An intimate group of Pasadena chapter members gathered this month to nourish our bodies, minds, and spirits with a potluck dinner, a viewing of Episode I of Michael Pollan’s “Cooked,” and the community of our Weston A Price Foundation chapter.
Michael Pollan is a journalist and activist who is changing the way Americans think about food. In 2013, he published the book “Cooked“, which explores the uniquely human practice of pre-digesting food by cooking it. A documentary based in this book is now available on Netflix, and it is divided into four episodes, exploring cooking through the lenses of the four natural elements – fire, water, air and earth.
We watched the first episode, “Fire”. Pollan decided that “the best way to recover the reality of food – to return it to its proper place in our lives – is to master the physical processes by which it has traditionally been made”. So began his quest to learn to prepare real, simple food and drink. In this episode, Pollan travels south. Learning about cooking with fire from the great pit-masters, for whom the word “barbecue” means nothing but a whole hog cooked over wood smoke and served with cornbread made from the animal’s lard, he revels in “cooking’s primary colours – animal, wood, fire, time”. We also get to see how fire figures into the traditional cooking of the Australian Aboriginal Martu.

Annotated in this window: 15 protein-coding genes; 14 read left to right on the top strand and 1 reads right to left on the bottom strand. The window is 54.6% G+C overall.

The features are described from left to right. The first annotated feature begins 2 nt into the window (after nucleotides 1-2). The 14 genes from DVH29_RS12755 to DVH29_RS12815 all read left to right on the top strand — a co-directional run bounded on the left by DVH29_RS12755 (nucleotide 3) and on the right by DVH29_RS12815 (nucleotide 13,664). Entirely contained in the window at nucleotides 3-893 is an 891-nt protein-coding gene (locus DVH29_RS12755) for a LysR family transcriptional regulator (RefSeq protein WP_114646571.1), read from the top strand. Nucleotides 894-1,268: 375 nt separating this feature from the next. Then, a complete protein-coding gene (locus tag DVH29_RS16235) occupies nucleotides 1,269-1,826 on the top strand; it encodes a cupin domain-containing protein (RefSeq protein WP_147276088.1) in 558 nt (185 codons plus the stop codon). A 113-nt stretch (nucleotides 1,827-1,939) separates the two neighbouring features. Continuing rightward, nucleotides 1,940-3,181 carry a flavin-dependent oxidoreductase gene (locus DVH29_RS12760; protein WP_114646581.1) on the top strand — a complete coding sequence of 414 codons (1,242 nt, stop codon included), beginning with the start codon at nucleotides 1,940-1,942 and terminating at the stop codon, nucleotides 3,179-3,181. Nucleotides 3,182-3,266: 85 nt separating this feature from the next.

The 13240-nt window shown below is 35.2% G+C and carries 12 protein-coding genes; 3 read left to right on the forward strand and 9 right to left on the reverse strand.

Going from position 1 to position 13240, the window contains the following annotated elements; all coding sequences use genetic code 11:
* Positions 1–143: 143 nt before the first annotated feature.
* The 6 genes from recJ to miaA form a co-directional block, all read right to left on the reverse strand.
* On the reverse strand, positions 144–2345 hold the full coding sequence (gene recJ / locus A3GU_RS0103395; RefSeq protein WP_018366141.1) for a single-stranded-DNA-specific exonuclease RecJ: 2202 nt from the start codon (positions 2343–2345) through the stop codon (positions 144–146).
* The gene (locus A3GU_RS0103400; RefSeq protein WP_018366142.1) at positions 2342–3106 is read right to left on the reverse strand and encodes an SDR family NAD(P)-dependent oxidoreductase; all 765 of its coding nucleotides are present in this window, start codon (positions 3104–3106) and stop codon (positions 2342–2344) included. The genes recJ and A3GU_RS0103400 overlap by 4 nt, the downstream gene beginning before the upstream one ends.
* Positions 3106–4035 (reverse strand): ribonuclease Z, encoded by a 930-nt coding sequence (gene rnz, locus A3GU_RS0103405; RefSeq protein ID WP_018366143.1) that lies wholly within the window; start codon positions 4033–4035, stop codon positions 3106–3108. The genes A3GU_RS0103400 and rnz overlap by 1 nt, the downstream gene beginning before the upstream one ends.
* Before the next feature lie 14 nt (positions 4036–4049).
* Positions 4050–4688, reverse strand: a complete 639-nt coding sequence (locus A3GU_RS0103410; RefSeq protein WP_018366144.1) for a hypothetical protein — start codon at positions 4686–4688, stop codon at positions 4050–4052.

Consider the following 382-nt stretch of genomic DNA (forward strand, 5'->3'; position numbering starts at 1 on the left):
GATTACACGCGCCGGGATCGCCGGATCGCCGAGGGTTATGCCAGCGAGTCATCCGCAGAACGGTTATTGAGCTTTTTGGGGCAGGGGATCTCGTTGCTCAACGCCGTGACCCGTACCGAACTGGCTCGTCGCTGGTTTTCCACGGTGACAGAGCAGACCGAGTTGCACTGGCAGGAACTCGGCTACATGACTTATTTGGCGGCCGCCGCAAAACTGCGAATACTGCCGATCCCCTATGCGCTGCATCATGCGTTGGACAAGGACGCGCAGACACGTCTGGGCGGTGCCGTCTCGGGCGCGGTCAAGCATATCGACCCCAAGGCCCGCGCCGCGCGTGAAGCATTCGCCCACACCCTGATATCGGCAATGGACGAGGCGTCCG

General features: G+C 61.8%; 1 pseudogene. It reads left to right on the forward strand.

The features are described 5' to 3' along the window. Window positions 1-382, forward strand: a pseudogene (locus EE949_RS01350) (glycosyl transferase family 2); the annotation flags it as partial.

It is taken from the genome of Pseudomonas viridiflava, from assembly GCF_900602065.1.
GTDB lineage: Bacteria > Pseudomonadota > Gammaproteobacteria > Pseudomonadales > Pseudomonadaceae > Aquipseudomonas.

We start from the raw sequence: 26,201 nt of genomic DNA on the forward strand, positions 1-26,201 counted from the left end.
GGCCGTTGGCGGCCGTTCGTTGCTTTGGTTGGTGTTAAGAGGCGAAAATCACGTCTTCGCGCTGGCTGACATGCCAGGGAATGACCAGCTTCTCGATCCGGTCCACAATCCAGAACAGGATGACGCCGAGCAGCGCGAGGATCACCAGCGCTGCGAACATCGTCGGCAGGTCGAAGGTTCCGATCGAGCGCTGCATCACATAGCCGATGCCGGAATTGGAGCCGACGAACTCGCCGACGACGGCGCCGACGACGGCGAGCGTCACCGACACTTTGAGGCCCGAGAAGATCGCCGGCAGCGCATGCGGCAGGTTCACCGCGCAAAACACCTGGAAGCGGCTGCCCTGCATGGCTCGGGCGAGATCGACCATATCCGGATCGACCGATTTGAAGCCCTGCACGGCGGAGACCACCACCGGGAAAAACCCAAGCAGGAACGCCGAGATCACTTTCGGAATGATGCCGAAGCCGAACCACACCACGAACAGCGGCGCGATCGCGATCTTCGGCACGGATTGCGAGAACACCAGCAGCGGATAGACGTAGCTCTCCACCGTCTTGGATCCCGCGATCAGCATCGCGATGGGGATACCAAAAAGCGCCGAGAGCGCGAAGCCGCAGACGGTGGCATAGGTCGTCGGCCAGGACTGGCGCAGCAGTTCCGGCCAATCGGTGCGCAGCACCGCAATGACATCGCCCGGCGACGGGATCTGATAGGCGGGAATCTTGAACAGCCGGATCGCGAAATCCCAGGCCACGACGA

The documentary is highly enjoyable. If you’re looking for more from Mr. Pollan, he set forth his Eater’s Manifesto on eating real food with his 2008 book “In Defense of Food.” He boiled his advice down to “Eat food. Not too much. Mostly plants.” There is also a documentary based on this book, in which he proposes an alternative way of eating that is informed by the traditions and ecology of real, well-grown, unprocessed food.